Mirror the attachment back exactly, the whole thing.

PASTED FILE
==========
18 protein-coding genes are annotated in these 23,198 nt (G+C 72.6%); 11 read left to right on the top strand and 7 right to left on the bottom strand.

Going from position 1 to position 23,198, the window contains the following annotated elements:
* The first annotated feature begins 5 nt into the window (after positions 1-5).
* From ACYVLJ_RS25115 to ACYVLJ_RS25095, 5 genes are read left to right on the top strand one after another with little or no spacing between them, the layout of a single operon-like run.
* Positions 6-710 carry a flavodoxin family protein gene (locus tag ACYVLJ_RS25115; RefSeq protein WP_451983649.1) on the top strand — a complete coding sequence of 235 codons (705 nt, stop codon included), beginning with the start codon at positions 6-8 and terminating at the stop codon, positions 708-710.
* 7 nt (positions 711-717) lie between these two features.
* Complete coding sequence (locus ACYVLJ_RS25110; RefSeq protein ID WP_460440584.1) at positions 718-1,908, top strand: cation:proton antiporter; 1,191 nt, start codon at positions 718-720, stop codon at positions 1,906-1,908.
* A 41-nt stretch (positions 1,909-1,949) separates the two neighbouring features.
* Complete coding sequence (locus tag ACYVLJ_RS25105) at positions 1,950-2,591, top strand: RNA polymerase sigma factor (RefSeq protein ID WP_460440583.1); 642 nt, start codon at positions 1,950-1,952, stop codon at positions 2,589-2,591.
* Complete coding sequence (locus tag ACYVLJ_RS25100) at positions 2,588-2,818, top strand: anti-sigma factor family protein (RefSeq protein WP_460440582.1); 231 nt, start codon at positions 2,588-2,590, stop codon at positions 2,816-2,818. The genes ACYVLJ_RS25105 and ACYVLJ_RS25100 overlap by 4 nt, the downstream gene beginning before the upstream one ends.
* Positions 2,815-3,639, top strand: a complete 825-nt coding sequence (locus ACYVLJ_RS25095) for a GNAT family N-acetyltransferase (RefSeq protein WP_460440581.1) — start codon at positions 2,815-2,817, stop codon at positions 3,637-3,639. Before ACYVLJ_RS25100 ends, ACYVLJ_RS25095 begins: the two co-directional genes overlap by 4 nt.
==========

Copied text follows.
18 protein-coding genes are annotated in these 23,198 nt (G+C 72.6%); 11 read left to right on the top strand and 7 right to left on the bottom strand.

Going from position 1 to position 23,198, the window contains the following annotated elements:
* The first annotated feature begins 5 nt into the window (after positions 1-5).
* From ACYVLJ_RS25115 to ACYVLJ_RS25095, 5 genes are read left to right on the top strand one after another with little or no spacing between them, the layout of a single operon-like run.
* Positions 6-710 carry a flavodoxin family protein gene (locus tag ACYVLJ_RS25115; RefSeq protein WP_451983649.1) on the top strand — a complete coding sequence of 235 codons (705 nt, stop codon included), beginning with the start codon at positions 6-8 and terminating at the stop codon, positions 708-710.
* 7 nt (positions 711-717) lie between these two features.
* Complete coding sequence (locus ACYVLJ_RS25110; RefSeq protein ID WP_460440584.1) at positions 718-1,908, top strand: cation:proton antiporter; 1,191 nt, start codon at positions 718-720, stop codon at positions 1,906-1,908.
* A 41-nt stretch (positions 1,909-1,949) separates the two neighbouring features.
* Complete coding sequence (locus tag ACYVLJ_RS25105) at positions 1,950-2,591, top strand: RNA polymerase sigma factor (RefSeq protein ID WP_460440583.1); 642 nt, start codon at positions 1,950-1,952, stop codon at positions 2,589-2,591.
* Complete coding sequence (locus tag ACYVLJ_RS25100) at positions 2,588-2,818, top strand: anti-sigma factor family protein (RefSeq protein WP_460440582.1); 231 nt, start codon at positions 2,588-2,590, stop codon at positions 2,816-2,818. The genes ACYVLJ_RS25105 and ACYVLJ_RS25100 overlap by 4 nt, the downstream gene beginning before the upstream one ends.
* Positions 2,815-3,639, top strand: a complete 825-nt coding sequence (locus ACYVLJ_RS25095) for a GNAT family N-acetyltransferase (RefSeq protein WP_460440581.1) — start codon at positions 2,815-2,817, stop codon at positions 3,637-3,639. Before ACYVLJ_RS25100 ends, ACYVLJ_RS25095 begins: the two co-directional genes overlap by 4 nt.